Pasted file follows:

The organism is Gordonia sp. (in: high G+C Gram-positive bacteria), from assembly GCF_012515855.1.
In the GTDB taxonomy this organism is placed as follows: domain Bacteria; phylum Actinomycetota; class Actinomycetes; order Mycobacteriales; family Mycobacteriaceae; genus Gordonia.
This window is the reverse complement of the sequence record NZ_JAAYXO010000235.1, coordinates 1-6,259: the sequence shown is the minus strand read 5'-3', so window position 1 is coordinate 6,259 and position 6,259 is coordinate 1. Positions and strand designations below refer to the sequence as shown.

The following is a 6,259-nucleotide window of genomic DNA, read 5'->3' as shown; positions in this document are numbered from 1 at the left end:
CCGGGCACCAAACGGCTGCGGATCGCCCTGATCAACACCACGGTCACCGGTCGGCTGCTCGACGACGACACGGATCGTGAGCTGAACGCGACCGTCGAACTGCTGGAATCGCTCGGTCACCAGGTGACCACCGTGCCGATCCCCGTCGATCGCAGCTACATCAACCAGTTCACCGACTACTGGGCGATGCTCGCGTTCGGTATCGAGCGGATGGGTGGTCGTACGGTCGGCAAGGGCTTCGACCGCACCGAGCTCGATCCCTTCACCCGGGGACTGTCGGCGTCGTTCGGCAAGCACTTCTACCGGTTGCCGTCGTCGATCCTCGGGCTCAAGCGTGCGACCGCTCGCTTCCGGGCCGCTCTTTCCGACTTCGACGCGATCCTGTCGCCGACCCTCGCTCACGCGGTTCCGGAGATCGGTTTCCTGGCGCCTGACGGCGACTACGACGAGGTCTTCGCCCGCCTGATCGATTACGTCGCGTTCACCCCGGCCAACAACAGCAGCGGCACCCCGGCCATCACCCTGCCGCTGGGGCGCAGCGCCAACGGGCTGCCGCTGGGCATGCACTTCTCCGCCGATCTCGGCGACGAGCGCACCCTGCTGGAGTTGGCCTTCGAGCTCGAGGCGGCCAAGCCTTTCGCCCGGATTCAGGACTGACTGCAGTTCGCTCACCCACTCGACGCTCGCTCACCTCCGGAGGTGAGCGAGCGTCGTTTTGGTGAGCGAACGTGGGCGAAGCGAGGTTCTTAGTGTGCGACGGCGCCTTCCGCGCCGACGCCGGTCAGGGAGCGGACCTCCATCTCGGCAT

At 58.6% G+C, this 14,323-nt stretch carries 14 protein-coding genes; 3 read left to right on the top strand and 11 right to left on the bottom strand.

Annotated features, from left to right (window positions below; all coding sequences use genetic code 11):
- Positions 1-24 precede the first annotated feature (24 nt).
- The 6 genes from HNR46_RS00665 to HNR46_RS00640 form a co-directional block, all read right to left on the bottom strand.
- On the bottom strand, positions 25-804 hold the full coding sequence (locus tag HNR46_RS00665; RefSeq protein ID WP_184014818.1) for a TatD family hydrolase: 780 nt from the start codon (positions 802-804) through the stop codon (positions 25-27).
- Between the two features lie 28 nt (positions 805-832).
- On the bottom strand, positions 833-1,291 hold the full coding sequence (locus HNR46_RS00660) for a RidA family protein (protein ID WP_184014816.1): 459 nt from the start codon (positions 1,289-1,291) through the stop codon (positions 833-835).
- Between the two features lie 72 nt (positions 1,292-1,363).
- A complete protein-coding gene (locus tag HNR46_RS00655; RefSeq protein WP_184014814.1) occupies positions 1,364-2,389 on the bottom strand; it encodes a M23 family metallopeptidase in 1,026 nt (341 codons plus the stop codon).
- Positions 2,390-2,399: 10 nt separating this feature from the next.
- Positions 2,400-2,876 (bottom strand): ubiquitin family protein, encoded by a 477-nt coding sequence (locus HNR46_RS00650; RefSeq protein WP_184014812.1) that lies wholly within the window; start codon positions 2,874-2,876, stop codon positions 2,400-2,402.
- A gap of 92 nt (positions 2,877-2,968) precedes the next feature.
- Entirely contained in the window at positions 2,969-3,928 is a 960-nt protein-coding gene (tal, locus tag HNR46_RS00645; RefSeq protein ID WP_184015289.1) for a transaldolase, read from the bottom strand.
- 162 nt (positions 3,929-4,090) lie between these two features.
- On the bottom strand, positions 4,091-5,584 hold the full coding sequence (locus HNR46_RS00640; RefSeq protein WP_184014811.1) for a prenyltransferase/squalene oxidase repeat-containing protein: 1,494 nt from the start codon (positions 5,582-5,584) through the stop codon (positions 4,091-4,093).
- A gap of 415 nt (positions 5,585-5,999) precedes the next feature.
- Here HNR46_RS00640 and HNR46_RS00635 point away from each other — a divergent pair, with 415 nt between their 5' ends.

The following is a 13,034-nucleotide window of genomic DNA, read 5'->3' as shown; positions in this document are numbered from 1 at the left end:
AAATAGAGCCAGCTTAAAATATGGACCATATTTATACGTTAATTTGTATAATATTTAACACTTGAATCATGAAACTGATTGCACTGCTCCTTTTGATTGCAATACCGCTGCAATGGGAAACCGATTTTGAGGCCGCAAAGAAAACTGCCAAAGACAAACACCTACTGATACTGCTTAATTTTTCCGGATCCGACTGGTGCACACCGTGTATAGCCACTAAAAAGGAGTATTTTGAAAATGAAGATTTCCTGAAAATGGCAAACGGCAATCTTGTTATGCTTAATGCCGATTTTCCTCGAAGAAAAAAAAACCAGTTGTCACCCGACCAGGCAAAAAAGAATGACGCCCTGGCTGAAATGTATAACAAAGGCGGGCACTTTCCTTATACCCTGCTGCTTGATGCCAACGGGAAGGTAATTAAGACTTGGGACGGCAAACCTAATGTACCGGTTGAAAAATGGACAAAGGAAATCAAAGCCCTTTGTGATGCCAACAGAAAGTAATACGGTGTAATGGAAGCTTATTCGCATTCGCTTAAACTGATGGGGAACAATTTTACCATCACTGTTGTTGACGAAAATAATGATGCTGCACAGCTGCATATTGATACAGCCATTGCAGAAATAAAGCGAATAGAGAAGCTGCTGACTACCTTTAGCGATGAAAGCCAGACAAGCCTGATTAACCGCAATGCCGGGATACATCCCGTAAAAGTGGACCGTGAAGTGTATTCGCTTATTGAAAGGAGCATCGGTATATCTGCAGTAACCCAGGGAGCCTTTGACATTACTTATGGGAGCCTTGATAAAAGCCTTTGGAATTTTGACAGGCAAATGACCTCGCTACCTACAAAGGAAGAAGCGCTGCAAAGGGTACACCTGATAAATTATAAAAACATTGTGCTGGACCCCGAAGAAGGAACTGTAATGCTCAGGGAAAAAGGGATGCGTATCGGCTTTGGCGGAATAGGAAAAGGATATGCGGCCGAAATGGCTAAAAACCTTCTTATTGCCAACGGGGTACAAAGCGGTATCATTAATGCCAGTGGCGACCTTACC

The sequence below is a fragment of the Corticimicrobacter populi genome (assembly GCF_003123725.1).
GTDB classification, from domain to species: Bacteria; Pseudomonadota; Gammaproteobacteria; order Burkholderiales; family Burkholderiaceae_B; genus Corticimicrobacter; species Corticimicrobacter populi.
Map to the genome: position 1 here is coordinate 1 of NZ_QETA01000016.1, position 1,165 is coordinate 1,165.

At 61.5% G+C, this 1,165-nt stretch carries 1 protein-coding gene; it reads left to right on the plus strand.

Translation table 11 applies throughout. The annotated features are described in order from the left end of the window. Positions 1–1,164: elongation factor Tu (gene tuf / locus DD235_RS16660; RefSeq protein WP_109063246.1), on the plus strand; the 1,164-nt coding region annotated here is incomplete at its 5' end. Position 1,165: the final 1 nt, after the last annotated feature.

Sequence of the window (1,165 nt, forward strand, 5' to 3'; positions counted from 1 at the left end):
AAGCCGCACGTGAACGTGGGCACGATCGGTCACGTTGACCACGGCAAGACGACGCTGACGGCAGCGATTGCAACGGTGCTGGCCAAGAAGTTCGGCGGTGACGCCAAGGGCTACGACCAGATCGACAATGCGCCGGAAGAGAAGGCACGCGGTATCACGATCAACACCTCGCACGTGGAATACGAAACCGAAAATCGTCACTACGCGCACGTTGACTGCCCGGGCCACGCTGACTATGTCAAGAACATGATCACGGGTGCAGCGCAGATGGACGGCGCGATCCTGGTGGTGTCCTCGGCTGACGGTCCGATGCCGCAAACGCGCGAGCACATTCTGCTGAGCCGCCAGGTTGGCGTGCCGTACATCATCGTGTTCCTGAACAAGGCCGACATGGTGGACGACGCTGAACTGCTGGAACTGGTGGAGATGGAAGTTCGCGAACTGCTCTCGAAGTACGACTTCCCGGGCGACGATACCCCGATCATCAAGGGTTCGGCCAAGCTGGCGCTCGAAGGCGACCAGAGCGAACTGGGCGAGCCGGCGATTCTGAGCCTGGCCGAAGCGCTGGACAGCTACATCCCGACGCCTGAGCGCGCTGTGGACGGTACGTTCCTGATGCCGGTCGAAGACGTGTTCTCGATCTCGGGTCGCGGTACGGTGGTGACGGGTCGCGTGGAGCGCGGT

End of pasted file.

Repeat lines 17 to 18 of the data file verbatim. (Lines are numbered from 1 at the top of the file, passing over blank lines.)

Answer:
- A gap of 92 nt (positions 2,877-2,968) precedes the next feature.
- Entirely contained in the window at positions 2,969-3,928 is a 960-nt protein-coding gene (tal, locus tag HNR46_RS00645; RefSeq protein ID WP_184015289.1) for a transaldolase, read from the bottom strand.